My Father is a Hero (1995)

Here’s a Hong Kong action movie combining cops and villains, family drama, and intense martial arts fights. It stars Jet Li, Anita Mui and Xie Miao, and is directed by Corey Yuen. It was originally released as “My Father is a Hero”, and was re-dubbed, re-scored and edited for the American market as “The Enforcer”.

Chinese Trailer (My Father is a Hero)

U.S. Trailer (The Enforcer)


Martial arts superstar Jet Li steps away from portraying historical kung fu masters to play the tough Chinese cop “Kung Wei”. By the time this movie was made, Li had established himself as one of Asia’s most popular movie stars with roles in movies such as “The Shaolin Temple”, “Swordsman II”, Fong Sai Yuk”, “Fist of Legend”, and of course the “Once Upon a Time in China” films.

The late great Hong Kong singer and actress Anita Mui stars as Hong Kong detective “Inspector Anne Fong Yat-wa”. As a singer Anita was known as the “Madonna of Asia”, but she was also popular as an actress with roles in “Drunken Master II“, “Miracles“, “Moon Warriors”, “Rumble in the Bronx” and “The Heroic Trio”, to name but a few.

Child star Xie Miao (Mo Tse) plays Kung Wei’s son, “Johnny Kung Ku”. Born in Beijing, Xie Miao won championship titles in several wushu tournaments. Xie rose to fame in 1994 playing Hung Man Ting in director Wong Jing’s box-office hit, “The New Legend of Shaolin” (aka “Legend of the Red Dragon”).

Having appeared in productions such as “Return of God of Gamblers” starring Chow Yun Fat, Xie took a break from film work to focus on his school education. In 2006, he graduated from the Capital Institute of Physical Education (CIPE) in Beijing and resumed his acting career. He rose to prominence once more in the Chinese television hit series “Legend of Shaolin Temple” in 2006 and the film “The Kung Fu Master” in 2010. In 2017 he appeared in Yuen Woo Ping’s wuxia fantasy “Thousand Faces of Dunjia”, and continues to work to this day.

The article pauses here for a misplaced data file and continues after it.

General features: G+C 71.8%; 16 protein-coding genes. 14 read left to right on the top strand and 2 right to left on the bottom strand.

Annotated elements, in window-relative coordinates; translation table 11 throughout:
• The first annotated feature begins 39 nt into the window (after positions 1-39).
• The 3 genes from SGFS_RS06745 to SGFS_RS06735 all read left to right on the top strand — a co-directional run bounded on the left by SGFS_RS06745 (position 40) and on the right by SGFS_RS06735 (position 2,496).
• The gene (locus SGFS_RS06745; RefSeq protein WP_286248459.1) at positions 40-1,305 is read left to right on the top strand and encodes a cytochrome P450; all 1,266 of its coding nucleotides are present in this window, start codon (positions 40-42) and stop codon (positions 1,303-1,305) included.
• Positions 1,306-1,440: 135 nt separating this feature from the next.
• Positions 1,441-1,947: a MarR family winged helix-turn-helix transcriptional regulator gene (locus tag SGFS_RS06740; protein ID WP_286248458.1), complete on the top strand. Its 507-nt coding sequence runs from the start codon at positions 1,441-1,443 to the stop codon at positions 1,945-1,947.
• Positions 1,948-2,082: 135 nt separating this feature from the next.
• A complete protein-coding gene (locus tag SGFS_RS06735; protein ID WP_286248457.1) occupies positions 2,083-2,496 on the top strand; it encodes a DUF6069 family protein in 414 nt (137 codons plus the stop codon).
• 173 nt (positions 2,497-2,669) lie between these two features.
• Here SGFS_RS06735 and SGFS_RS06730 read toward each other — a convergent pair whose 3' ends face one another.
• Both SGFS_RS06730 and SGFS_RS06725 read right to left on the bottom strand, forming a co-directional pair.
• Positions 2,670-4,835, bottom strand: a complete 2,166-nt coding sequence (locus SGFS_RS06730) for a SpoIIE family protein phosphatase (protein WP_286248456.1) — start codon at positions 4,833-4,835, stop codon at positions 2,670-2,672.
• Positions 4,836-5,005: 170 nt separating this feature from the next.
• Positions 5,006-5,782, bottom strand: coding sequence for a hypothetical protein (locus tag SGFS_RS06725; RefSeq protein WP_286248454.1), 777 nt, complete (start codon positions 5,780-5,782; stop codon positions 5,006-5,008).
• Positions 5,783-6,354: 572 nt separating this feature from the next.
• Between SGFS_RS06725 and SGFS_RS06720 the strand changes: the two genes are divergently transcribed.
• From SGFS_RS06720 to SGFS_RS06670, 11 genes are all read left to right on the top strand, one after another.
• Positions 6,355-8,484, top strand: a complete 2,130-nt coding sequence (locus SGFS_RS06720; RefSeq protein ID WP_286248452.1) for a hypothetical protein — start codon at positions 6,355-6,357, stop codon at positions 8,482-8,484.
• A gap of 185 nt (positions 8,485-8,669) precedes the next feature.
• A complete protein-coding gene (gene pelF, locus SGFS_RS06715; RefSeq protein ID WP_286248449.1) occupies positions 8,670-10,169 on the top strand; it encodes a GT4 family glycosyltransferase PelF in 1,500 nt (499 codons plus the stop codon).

Chinese martial artist and actor Yu Rongguang stars as the evil gang boss “Po Kwong”. The son of a popular Peking Opera actor, Yu has appeared in films such as Donnie Yen‘s “Iron Monkey”, and several Jackie Chan films including “Shanghai Noon”, “New Police Story”, “The Myth”, “Little Big Soldier”, “The Karate Kid” and “Police Story 2013: Lockdown”.

Kao Sau-leung, better known as Blackie Ko, plays “Darkie/Uncle G”, who Kung Wei befriends to infiltrate Po’s gang. Before his sad death at the age of 50, Ko worked on classics such as “Wheels on Meals”, “Heart of the Dragon”, “Yes Madam” and “Crime Story”, to name but a few, and is considered Asia’s greatest automotive stuntman.

Damian Lau appears as “Inspector Cheng”. A popular television actor, Lau made his big screen debut in “Last Hurrah for Chivalry”. He would go on to appear in classics such as “Duel to the Death”, “Heroic Trio”, and “New Legend of Shaolin”.

Top Hong Kong action performers Collin Chou and Ken Lo get in on the action as gang members. Chou is probably best known for his roles in “The Matrix Reloaded”, “The Forbidden Kingdom”, and his superb turn as the bad guy in Donnie Yen’s “Flash Point”. Hong Kong action star Ken Lo, a former bodyguard to Jackie Chan, appeared in dozens of Hong Kong hit action films including “Drunken Master 2”, “Fatal Contact”, “Operation Mekong”, “Police Story 3: Supercop”, “Miracles”, “The Myth”, and many, many more.


Kung Wei is an undercover police officer who, in order to maintain his cover, is arrested in front of his wife and son. Kung Wei is imprisoned with Darkie, an underling of the lethal crime boss Po Kwong.

Escaping together, Kung Wei uses Darkie to infiltrate Po’s gang. Forced to prove his loyalty by taking part in a robbery, Kung Wei becomes a wanted criminal. With his mother’s health taking a turn for the worst, Johnny joins Inspector Fong in the search for his father. Kung Wei soon finds himself in over his head, and must rely on Fong and his son in order to survive.

Xie Miao Fight Scenes